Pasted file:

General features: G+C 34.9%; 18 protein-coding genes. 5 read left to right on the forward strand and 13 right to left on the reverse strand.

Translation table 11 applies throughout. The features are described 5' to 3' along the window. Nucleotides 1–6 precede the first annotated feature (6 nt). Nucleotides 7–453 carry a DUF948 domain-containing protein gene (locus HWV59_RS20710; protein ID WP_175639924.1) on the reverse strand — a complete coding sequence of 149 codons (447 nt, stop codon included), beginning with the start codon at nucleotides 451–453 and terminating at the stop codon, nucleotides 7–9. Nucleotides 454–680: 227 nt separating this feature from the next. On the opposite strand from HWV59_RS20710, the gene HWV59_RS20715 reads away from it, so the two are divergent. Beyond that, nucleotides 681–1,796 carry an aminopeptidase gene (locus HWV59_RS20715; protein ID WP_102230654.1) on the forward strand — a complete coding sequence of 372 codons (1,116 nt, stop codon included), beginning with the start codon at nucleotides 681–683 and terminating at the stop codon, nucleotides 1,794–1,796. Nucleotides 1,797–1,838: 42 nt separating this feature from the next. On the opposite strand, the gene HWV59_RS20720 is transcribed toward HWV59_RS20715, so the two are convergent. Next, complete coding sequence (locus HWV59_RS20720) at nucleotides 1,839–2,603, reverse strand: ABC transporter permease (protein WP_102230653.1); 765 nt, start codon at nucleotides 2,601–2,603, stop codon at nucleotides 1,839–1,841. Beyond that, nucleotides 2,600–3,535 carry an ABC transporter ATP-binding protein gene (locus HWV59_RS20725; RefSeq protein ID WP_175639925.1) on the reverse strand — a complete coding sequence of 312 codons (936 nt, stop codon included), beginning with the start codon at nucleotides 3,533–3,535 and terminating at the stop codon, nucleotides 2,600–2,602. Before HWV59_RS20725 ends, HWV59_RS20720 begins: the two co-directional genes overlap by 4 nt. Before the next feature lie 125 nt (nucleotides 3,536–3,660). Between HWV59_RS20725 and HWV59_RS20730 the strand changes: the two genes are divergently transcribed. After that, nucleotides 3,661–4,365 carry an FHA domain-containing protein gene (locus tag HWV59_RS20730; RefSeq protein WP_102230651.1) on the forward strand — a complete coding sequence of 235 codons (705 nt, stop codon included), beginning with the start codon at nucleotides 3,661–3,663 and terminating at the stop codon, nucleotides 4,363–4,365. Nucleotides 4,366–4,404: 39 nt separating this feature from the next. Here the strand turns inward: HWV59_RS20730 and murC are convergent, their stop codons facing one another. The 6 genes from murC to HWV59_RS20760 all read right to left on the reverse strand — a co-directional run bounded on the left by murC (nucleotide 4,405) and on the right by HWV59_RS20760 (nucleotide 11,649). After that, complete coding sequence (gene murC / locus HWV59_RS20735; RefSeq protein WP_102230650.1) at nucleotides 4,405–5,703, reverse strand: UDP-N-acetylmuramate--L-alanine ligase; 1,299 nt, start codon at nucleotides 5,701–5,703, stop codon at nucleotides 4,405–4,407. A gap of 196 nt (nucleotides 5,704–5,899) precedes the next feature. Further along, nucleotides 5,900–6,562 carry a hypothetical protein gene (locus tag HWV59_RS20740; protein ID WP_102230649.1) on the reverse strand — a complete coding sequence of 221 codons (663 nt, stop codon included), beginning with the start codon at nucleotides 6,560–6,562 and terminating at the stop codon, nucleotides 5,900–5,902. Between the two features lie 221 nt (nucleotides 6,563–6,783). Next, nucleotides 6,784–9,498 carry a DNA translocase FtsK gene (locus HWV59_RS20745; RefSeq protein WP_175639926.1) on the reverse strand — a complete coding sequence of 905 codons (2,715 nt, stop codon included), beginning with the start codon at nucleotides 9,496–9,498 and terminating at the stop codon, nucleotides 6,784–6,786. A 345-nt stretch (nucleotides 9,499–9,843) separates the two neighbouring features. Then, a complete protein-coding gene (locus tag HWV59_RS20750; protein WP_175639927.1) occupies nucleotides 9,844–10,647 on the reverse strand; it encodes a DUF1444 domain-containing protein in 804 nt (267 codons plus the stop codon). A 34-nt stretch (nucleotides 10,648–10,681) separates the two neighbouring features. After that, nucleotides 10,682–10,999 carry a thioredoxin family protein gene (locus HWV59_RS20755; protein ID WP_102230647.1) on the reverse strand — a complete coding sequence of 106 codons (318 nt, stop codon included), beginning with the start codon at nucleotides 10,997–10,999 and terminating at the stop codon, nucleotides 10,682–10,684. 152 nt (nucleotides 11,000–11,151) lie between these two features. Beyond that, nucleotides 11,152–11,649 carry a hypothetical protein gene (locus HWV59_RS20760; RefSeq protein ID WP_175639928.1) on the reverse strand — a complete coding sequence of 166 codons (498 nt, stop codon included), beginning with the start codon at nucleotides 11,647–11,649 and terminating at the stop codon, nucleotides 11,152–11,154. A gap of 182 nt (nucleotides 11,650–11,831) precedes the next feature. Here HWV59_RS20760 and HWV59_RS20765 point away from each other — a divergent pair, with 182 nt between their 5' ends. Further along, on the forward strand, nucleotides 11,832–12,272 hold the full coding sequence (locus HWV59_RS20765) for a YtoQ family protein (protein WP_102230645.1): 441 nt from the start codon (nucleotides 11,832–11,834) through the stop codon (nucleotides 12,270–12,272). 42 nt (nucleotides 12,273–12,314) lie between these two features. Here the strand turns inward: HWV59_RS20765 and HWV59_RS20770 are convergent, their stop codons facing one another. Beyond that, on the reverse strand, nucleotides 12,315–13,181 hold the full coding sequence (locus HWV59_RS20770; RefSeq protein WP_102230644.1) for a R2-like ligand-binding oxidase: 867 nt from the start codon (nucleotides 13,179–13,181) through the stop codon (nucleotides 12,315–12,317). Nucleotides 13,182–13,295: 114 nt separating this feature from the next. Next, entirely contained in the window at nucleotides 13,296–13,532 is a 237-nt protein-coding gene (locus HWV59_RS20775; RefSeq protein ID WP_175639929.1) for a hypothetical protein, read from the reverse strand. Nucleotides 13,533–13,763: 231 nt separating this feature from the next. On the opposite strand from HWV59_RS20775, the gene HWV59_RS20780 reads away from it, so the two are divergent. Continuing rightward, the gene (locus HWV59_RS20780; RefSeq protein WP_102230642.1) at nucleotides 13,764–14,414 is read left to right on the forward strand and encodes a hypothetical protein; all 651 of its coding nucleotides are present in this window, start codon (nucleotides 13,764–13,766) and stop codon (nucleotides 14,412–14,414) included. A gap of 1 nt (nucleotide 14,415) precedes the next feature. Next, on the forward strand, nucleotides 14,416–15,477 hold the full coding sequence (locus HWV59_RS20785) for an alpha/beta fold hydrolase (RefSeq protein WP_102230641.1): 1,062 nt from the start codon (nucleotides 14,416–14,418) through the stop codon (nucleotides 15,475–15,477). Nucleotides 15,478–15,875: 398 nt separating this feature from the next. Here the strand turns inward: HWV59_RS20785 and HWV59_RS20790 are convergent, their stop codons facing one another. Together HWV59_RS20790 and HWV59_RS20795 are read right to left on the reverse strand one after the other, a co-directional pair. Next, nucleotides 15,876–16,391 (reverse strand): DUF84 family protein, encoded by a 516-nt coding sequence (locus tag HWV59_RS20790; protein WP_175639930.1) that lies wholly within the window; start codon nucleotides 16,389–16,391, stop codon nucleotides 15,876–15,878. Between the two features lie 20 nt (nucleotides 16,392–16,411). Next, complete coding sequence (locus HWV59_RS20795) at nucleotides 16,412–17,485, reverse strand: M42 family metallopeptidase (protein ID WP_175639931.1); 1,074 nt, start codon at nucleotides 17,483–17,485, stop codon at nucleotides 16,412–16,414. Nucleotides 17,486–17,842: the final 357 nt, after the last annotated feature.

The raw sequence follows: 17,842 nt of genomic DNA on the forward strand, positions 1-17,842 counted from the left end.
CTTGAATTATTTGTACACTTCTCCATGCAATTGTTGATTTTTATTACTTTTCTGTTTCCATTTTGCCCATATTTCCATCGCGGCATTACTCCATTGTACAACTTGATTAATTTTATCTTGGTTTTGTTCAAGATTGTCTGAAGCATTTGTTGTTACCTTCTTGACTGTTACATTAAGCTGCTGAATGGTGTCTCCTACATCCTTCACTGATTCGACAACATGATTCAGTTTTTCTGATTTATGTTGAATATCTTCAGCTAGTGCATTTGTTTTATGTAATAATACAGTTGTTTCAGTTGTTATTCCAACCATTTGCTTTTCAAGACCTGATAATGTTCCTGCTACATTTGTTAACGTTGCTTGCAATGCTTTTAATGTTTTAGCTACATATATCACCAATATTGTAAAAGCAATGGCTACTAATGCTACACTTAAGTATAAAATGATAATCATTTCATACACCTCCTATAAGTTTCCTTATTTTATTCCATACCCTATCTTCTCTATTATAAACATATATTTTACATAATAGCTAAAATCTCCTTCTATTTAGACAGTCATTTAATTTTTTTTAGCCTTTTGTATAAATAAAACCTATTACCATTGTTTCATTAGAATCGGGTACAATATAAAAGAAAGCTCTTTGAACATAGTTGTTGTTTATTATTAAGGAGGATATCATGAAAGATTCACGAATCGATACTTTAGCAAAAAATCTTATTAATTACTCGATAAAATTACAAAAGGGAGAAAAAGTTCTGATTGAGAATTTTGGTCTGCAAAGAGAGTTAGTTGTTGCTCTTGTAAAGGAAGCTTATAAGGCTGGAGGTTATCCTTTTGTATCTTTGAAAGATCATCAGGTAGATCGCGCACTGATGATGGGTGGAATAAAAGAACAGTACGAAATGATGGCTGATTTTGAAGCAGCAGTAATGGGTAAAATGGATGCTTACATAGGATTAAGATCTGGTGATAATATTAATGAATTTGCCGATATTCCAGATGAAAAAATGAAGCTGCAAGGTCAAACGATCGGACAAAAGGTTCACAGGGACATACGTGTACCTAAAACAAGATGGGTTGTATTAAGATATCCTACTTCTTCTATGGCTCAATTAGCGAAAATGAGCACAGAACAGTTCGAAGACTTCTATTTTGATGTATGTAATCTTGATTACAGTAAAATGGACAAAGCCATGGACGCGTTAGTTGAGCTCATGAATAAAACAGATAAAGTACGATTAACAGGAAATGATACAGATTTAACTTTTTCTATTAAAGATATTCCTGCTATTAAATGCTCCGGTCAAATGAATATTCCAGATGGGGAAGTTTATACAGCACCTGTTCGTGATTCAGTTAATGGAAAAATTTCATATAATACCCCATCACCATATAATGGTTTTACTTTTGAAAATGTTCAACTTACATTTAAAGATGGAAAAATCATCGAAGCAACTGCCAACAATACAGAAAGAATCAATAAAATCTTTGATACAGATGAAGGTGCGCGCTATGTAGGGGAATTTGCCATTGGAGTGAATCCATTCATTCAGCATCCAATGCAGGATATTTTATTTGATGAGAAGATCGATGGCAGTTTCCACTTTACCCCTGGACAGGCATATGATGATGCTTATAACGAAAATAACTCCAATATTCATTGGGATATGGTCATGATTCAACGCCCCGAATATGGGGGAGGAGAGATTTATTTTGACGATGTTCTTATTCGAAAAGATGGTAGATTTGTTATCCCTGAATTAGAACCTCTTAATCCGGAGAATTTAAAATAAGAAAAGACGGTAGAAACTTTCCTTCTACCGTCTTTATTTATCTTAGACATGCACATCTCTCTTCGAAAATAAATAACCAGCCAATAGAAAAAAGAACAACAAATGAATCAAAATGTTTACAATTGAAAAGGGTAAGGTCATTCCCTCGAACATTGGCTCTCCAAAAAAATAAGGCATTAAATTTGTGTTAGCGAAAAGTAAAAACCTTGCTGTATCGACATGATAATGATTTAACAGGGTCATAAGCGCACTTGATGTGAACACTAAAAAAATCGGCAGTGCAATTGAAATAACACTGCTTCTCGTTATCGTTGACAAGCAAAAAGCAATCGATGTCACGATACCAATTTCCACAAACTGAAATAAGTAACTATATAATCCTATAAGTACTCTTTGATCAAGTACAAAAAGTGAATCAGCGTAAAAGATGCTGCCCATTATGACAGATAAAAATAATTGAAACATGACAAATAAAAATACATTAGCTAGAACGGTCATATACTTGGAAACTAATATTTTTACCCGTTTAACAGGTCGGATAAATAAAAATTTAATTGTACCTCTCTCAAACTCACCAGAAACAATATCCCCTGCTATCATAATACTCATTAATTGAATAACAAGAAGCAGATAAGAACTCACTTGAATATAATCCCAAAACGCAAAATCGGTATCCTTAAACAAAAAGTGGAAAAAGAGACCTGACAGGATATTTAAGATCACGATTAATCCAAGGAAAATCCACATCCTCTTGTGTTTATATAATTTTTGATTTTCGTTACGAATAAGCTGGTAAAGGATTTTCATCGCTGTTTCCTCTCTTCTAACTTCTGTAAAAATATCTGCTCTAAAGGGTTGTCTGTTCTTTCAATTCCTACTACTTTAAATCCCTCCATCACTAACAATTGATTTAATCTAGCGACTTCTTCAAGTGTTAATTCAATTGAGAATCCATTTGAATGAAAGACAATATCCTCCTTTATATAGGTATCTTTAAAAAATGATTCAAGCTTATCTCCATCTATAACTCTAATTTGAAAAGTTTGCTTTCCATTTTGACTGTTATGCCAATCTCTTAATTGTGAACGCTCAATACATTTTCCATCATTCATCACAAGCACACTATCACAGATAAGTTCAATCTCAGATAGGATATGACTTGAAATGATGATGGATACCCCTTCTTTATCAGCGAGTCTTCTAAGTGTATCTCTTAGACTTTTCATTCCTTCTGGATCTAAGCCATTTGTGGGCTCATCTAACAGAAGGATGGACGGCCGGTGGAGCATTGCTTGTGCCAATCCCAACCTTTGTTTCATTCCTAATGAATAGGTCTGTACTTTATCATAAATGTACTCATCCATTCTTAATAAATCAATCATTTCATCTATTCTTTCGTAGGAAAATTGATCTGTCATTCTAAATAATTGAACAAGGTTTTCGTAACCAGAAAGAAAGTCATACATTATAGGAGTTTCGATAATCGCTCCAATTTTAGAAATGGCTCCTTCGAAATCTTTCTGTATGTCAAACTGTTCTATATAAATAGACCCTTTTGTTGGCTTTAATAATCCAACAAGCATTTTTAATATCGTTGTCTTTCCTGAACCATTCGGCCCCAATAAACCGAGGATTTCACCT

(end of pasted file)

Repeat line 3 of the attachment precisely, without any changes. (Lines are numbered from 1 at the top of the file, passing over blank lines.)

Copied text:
The raw sequence follows: 17,842 nt of genomic DNA on the forward strand, positions 1-17,842 counted from the left end.